The Opening Months of World War I in the West

This will be a series of posts laying out the general history of the major Fronts in World War I. The First World War was unnecessary in that if the diplomats of Europe had truly wanted to stop the war there was ample opportunity in the five weeks between the assassination of Austrian Archduke Franz Ferdinand and the start of the fighting.[1] The outbreak of war in 1939 can be directly traced to the terms of the Peace dictated at Versailles in 1919, and World War II was incomparably more destructive than World War I both in terms of lives lost and property destroyed. It was fashionable in the aftermath … More after the Jump…

Combatant Military Strategic Thought in 1914

All classical military theorists point out that military strategy and national policy are intermingled.   Clausewitz devotes a lengthy portion of his treatise to the ways in which military action should serve the needs of the state; indeed, his most famous quote concerns politics and war.   Most of the combatants in World War I seem to have forgotten that policy drives strategy. When the Elder Moltke was Chief of the German General Staff, German war-plans and policy neatly interlinked however, during Schleiffen’s tenure as Chief of the General Staff that link between policy and strategy was lost.   The Great Memorandum of 1905 ignored political reality in favor of … More after the Jump…

R2P or not?

R2P means “Responsibity to Protect“, and is the idea that the “International Community” has an obligation to “prevent and stop genocides, war crimes, ethnic cleansing and crimes against humanity.” This obligation extends regardless of whether or not traditional national interests are at stake. We can see that clearly in the case of the UN sanctioned attacks on Libya over the past five weeks. The question is since the West is bombing Libya to protect and save civilian lives from a government attempting to put down a rebellion, how long until we start bombing Syria since they are doing the same thing as Libya.  The even bigger question to my mind … More after the Jump…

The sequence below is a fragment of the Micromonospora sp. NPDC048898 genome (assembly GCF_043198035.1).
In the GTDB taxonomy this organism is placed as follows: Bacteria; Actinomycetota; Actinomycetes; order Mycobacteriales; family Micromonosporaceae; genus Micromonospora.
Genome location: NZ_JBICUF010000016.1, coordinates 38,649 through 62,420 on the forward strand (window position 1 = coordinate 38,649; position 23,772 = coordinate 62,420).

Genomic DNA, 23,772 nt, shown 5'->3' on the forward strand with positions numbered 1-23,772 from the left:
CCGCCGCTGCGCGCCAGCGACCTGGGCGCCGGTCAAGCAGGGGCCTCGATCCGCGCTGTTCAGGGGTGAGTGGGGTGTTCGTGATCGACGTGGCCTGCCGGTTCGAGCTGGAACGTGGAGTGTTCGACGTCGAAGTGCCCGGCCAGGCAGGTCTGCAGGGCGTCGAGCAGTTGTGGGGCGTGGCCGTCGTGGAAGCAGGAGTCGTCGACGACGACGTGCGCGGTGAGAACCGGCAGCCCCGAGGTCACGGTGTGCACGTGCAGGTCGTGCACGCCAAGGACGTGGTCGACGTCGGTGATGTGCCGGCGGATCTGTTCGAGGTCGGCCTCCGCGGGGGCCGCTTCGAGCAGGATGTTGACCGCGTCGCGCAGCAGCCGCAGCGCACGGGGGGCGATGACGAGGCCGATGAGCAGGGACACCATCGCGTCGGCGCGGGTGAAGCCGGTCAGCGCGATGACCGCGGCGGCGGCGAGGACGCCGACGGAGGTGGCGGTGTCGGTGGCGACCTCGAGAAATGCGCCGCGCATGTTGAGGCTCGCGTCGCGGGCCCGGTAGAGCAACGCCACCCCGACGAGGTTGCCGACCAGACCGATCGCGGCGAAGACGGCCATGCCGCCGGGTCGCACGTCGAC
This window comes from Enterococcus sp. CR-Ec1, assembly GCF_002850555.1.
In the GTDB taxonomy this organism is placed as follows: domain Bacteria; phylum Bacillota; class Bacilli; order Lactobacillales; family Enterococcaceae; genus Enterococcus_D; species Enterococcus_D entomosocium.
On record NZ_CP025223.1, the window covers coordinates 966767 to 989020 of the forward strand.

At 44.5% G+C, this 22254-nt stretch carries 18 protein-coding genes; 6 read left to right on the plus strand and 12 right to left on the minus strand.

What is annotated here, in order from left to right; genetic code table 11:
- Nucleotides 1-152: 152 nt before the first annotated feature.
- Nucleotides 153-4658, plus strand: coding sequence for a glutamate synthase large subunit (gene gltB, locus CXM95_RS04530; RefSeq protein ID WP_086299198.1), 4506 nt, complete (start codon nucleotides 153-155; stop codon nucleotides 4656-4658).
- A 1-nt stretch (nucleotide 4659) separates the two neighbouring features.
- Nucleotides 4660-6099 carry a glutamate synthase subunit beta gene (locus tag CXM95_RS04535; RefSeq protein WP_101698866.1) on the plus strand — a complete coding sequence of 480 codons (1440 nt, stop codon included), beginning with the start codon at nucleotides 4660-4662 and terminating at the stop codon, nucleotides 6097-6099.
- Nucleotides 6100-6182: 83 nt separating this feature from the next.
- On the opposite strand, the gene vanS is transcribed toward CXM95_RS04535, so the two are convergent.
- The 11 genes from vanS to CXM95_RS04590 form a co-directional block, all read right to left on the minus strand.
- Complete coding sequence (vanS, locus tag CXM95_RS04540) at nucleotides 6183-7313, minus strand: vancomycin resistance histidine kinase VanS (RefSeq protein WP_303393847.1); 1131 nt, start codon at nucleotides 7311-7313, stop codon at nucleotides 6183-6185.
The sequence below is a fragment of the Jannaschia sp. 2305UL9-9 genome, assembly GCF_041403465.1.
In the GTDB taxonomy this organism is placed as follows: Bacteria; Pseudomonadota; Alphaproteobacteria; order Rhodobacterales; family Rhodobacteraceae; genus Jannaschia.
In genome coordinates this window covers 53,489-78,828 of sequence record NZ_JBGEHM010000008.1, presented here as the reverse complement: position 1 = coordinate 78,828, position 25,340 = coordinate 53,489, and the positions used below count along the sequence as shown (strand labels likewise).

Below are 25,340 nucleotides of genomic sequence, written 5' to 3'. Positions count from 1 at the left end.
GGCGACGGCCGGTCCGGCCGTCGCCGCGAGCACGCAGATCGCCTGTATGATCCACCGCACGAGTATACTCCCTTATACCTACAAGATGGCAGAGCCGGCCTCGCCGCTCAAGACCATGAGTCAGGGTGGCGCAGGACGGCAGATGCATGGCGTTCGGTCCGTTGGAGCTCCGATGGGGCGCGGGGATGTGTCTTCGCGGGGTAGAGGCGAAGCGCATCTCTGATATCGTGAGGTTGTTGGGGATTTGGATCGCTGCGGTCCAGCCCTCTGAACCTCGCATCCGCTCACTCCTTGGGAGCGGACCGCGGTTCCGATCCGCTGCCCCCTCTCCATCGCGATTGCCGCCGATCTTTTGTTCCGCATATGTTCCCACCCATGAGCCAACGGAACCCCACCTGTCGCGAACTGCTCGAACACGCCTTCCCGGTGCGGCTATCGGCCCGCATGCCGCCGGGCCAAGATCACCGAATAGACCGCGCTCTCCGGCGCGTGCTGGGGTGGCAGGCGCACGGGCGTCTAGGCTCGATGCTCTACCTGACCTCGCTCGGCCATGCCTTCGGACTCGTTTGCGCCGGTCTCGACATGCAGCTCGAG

What is an Act of War?

In light of the beginning of Attacks against Libya and the UN Security Council Resolution authorizing the establishment of a No-Fly Zone over part of Libya I thought it would be useful to have a post about Acts of War and historically what has been considered a legitimate reason to go to war. I will focus this post on the Westphalian System established in 1648 by the Peace of Westphalia ending the Thirty-Years War that also inaugurated the current system of Sovereign nation-states operative in the world today. The Westphalian System did not spring fully formed in 1648, mainly because it was focused on monarchical and dynastic states and not … More after the Jump…

Some Thoughts on Otto von Bismarck

Otto von Bismarck (1815-1898) was probably the most accomplished politician that Germany has ever produced.   He was almost single-handedly responsible for the emergence of the nation of Germany during the nineteenth century.   He was appointed Prime Minister of Germany in 1862 by the Prussian King Wilhelm I (1797-1888) in the middle of a constitutional crisis in Prussia in which the Reichstag refused to authorize a state budget.   Bismarck handled this crisis with ease by using the machinery of state to collect taxes without the Reichstag thus making them irrelevant.   He continued to collect taxes and finance the state for four years until finally the Reichstag was … More after the Jump…